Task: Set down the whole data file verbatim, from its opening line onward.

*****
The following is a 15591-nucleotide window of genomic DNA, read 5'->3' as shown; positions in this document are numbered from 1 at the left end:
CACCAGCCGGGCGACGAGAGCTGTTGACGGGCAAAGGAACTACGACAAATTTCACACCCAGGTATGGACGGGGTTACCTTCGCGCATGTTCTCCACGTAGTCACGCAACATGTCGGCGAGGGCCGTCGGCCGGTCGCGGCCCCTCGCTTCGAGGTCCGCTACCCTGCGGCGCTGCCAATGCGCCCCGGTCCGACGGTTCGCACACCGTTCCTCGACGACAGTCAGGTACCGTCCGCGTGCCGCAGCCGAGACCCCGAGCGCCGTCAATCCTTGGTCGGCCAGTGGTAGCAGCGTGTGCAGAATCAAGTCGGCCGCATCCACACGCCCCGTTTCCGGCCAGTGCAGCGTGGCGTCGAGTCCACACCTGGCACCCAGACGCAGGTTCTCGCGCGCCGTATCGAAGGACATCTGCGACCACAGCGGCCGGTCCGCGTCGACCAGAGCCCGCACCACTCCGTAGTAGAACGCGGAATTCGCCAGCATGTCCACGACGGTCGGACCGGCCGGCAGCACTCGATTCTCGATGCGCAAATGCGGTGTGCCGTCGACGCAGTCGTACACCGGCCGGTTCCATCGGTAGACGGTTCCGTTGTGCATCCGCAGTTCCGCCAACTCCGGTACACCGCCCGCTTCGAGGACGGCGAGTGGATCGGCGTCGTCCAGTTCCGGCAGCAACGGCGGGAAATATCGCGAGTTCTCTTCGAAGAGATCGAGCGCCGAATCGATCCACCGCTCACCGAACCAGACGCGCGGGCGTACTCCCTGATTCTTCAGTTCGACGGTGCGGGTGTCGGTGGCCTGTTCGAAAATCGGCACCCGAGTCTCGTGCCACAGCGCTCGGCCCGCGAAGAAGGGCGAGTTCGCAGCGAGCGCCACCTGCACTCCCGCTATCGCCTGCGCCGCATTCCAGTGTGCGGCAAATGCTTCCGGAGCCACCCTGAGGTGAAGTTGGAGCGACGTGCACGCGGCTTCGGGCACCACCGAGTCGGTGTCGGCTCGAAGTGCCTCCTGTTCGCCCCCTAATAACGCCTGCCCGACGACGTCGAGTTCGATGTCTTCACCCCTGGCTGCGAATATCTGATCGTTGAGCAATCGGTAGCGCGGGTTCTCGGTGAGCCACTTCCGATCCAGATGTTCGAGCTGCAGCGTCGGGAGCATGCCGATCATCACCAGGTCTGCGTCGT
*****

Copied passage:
The following is a 15591-nucleotide window of genomic DNA, read 5'->3' as shown; positions in this document are numbered from 1 at the left end:
CACCAGCCGGGCGACGAGAGCTGTTGACGGGCAAAGGAACTACGACAAATTTCACACCCAGGTATGGACGGGGTTACCTTCGCGCATGTTCTCCACGTAGTCACGCAACATGTCGGCGAGGGCCGTCGGCCGGTCGCGGCCCCTCGCTTCGAGGTCCGCTACCCTGCGGCGCTGCCAATGCGCCCCGGTCCGACGGTTCGCACACCGTTCCTCGACGACAGTCAGGTACCGTCCGCGTGCCGCAGCCGAGACCCCGAGCGCCGTCAATCCTTGGTCGGCCAGTGGTAGCAGCGTGTGCAGAATCAAGTCGGCCGCATCCACACGCCCCGTTTCCGGCCAGTGCAGCGTGGCGTCGAGTCCACACCTGGCACCCAGACGCAGGTTCTCGCGCGCCGTATCGAAGGACATCTGCGACCACAGCGGCCGGTCCGCGTCGACCAGAGCCCGCACCACTCCGTAGTAGAACGCGGAATTCGCCAGCATGTCCACGACGGTCGGACCGGCCGGCAGCACTCGATTCTCGATGCGCAAATGCGGTGTGCCGTCGACGCAGTCGTACACCGGCCGGTTCCATCGGTAGACGGTTCCGTTGTGCATCCGCAGTTCCGCCAACTCCGGTACACCGCCCGCTTCGAGGACGGCGAGTGGATCGGCGTCGTCCAGTTCCGGCAGCAACGGCGGGAAATATCGCGAGTTCTCTTCGAAGAGATCGAGCGCCGAATCGATCCACCGCTCACCGAACCAGACGCGCGGGCGTACTCCCTGATTCTTCAGTTCGACGGTGCGGGTGTCGGTGGCCTGTTCGAAAATCGGCACCCGAGTCTCGTGCCACAGCGCTCGGCCCGCGAAGAAGGGCGAGTTCGCAGCGAGCGCCACCTGCACTCCCGCTATCGCCTGCGCCGCATTCCAGTGTGCGGCAAATGCTTCCGGAGCCACCCTGAGGTGAAGTTGGAGCGACGTGCACGCGGCTTCGGGCACCACCGAGTCGGTGTCGGCTCGAAGTGCCTCCTGTTCGCCCCCTAATAACGCCTGCCCGACGACGTCGAGTTCGATGTCTTCACCCCTGGCTGCGAATATCTGATCGTTGAGCAATCGGTAGCGCGGGTTCTCGGTGAGCCACTTCCGATCCAGATGTTCGAGCTGCAGCGTCGGGAGCATGCCGATCATCACCAGGTCTGCGTCGT